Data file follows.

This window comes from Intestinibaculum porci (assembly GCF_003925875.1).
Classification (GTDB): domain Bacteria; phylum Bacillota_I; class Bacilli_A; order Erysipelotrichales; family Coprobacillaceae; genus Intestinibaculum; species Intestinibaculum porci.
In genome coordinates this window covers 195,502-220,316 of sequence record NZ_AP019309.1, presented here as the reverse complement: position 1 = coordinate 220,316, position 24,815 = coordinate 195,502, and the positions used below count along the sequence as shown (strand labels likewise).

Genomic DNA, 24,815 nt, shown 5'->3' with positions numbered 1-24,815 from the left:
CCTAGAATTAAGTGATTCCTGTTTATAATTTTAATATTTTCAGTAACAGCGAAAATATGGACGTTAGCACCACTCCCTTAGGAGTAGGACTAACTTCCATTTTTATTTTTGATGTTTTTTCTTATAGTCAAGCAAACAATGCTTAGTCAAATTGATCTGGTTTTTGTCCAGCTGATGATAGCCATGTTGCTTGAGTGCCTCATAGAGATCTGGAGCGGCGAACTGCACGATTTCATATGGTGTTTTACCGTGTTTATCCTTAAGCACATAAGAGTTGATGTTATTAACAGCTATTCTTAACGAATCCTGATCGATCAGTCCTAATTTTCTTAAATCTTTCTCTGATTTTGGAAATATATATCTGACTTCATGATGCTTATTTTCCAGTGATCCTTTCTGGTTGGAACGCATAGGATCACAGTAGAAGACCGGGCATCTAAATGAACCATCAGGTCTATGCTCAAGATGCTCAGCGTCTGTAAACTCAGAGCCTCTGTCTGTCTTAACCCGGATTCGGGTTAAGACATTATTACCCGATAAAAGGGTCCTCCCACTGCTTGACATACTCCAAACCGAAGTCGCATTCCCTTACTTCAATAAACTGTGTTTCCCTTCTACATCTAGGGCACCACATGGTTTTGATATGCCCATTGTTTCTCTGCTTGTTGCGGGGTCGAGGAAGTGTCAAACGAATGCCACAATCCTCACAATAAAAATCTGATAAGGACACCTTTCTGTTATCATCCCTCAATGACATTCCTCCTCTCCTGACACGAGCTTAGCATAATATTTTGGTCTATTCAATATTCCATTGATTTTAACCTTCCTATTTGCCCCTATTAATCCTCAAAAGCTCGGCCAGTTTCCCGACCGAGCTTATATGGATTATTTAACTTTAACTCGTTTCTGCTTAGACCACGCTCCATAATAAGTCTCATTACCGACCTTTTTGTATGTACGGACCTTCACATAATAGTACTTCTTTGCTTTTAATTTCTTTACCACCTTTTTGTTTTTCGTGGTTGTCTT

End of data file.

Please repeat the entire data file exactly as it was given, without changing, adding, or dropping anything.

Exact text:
This window comes from Intestinibaculum porci (assembly GCF_003925875.1).
Classification (GTDB): domain Bacteria; phylum Bacillota_I; class Bacilli_A; order Erysipelotrichales; family Coprobacillaceae; genus Intestinibaculum; species Intestinibaculum porci.
In genome coordinates this window covers 195,502-220,316 of sequence record NZ_AP019309.1, presented here as the reverse complement: position 1 = coordinate 220,316, position 24,815 = coordinate 195,502, and the positions used below count along the sequence as shown (strand labels likewise).

Genomic DNA, 24,815 nt, shown 5'->3' with positions numbered 1-24,815 from the left:
CCTAGAATTAAGTGATTCCTGTTTATAATTTTAATATTTTCAGTAACAGCGAAAATATGGACGTTAGCACCACTCCCTTAGGAGTAGGACTAACTTCCATTTTTATTTTTGATGTTTTTTCTTATAGTCAAGCAAACAATGCTTAGTCAAATTGATCTGGTTTTTGTCCAGCTGATGATAGCCATGTTGCTTGAGTGCCTCATAGAGATCTGGAGCGGCGAACTGCACGATTTCATATGGTGTTTTACCGTGTTTATCCTTAAGCACATAAGAGTTGATGTTATTAACAGCTATTCTTAACGAATCCTGATCGATCAGTCCTAATTTTCTTAAATCTTTCTCTGATTTTGGAAATATATATCTGACTTCATGATGCTTATTTTCCAGTGATCCTTTCTGGTTGGAACGCATAGGATCACAGTAGAAGACCGGGCATCTAAATGAACCATCAGGTCTATGCTCAAGATGCTCAGCGTCTGTAAACTCAGAGCCTCTGTCTGTCTTAACCCGGATTCGGGTTAAGACATTATTACCCGATAAAAGGGTCCTCCCACTGCTTGACATACTCCAAACCGAAGTCGCATTCCCTTACTTCAATAAACTGTGTTTCCCTTCTACATCTAGGGCACCACATGGTTTTGATATGCCCATTGTTTCTCTGCTTGTTGCGGGGTCGAGGAAGTGTCAAACGAATGCCACAATCCTCACAATAAAAATCTGATAAGGACACCTTTCTGTTATCATCCCTCAATGACATTCCTCCTCTCCTGACACGAGCTTAGCATAATATTTTGGTCTATTCAATATTCCATTGATTTTAACCTTCCTATTTGCCCCTATTAATCCTCAAAAGCTCGGCCAGTTTCCCGACCGAGCTTATATGGATTATTTAACTTTAACTCGTTTCTGCTTAGACCACGCTCCATAATAAGTCTCATTACCGACCTTTTTGTATGTACGGACCTTCACATAATAGTACTTCTTTGCTTTTAATTTCTTTACCACCTTTTTGTTTTTCGTGGTTGTCTT